I got a silver award for the following image. It was taken after a trip on my father-in-law’s yacht. I knew I wanted to to get this image even before I set sail. The weather was overcast with rain patches. The kind of weather most people would say is terrible for taking photos. Good thing then that I’m not most people.
Another silver award came via an image I had taken during a group photoshoot called Eucalypse. I came to the day not knowing what to expect or exactly what I was going to shoot. But when I saw the location and the models with the costumes they had I knew exactly what I wanted to produce. It was a photo envisaged as an homage to the alcoholic, suicidal Captain Willard in the movie Apocalypse Now.
The next image gained me a silver distinction. Ironically I took it in the midst of the judging of last year’s Australian Professional Photography Awards. I was inspired and skipped out on a presentation that just wasn’t doing it for me. I just went walking and took photos. The image shows a building competing with nature. It’s as if the built clean and crisp environment is winning and the ragged tree is in decline. Thankfully for me one judge understood my image. He was able to convince the other judges what the image was about and had them bump my photo from a silver to a silver distinction. It’s great when you get a judge in your corner.
Unfortunately the judges didn’t ‘get’ my other images scoring them in the ‘professional practice but not awards standard’ range of marks. A different panel of judges on a different day and I may have scored a few extra awards. Got good feedback on one of the images though and have already put that in place for the national awards later this year. Fingers firmly crossed for those awards.
Here’s one of the images from my shortlist of wedding photos that I will be entering in a series of Australia’s most prestigious photography awards. The NSW professional photography awards close in a week and I am desperately trying to make the deadline but still haven’t finalised my shortlist of images. I still have three photographs to cull from the list. I have decided this one is a keeper.
Although this is obviously a beautiful photo of a bride, the images I will be presenting are not all about wedding photography. I’ll also be entering some portraits, commercial, architecture and landscape images. Depending on which images win awards, I will make my selection of photographs for the Australian Professional Photography Awards, the Canon AIPP APPAs.
These awards are the best of the best. They showcase technical photography talent, creative vision and Photoshop skill (sometimes I think a bit too much emphasis is on the Photoshop side of things, but am hoping for a backlash this year and return to simple, clean, creative imagery).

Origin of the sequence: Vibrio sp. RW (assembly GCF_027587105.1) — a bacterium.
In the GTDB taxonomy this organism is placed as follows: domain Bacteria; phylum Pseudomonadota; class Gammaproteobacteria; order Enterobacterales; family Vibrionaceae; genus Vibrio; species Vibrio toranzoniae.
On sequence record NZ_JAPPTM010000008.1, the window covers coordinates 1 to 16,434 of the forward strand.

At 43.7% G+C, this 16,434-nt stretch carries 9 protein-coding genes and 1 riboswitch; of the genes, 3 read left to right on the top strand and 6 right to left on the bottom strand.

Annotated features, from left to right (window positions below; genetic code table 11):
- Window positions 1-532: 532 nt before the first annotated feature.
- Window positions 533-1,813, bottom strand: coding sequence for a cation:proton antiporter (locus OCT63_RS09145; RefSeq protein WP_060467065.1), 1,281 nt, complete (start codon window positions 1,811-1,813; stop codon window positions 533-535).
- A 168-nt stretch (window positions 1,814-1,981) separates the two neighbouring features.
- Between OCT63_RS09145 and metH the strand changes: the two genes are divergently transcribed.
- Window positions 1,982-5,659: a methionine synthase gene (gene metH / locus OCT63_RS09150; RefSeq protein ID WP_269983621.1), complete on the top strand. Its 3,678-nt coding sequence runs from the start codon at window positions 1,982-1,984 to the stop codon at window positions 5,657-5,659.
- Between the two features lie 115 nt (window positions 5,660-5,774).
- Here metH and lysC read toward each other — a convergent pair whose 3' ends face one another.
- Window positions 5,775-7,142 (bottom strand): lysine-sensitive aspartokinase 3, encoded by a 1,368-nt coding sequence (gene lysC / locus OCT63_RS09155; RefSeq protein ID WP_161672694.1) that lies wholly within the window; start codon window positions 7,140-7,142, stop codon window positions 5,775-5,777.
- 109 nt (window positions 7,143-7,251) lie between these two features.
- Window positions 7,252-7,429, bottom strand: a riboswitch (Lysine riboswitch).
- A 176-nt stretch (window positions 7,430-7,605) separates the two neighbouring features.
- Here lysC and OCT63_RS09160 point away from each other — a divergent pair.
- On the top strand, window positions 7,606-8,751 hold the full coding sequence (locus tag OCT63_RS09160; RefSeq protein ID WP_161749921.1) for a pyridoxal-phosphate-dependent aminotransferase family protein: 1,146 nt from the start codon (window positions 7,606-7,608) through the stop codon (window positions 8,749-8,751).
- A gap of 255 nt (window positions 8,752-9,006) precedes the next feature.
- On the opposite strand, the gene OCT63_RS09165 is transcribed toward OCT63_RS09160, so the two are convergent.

It’s that time of year again where I sit back, look through all the work I have produced over the past year and try to select images to enter into photography awards.
It’s difficult and frustrating. I normally end up being super critical and kick myself that my work isn’t up to scratch – and then a pile of images similar to the ones I reject end up having everyone go bananas over, with numerous awards given to them. Ironically, stuff that I would have simply deleted because I don’t like it, invariably grabs the attention of judges. Bah.
The idea of awards is to showcase the depth of talent and skill of the photographer, so it annoys me when someone enters a bunch of very similar images that all do well. I love to see photographers who push the envelope and do a range of different things. It may be within the same category like weddings or landscape but I like to see individual photographers showing off all their skills rather than honing in on a niche.
Controversy reigns supreme as photographers work to the letter of the law regarding the rules, rather than the spirit of the competition. Photoshop skills become more important than photographic skills. Snide comments, bitchiness and anonymous posts on Twitter encourage, enliven and enrage. It’s a circus.
Do clients care? I doubt it.
Does it improve my work? Possibly.
Is it worth the time and expense? Maybe.
So why bother?
As a solo photographer I work in a bubble. I think my work is great. Entering competitions is my way to benchmark my work. See how it stacks up against the best of the best. So it’s time to select work for three competitions. The International Pano Awards, The NSW Professional Photography Awards and for me the big one is the APPAs (The Australian Professional Photography Awards).
This year I have got a shortlist to sort through consisting of landscapes, wedding photography, portraits, architectural photos and other commercial work. Time to take a big breath and jump in the deep end.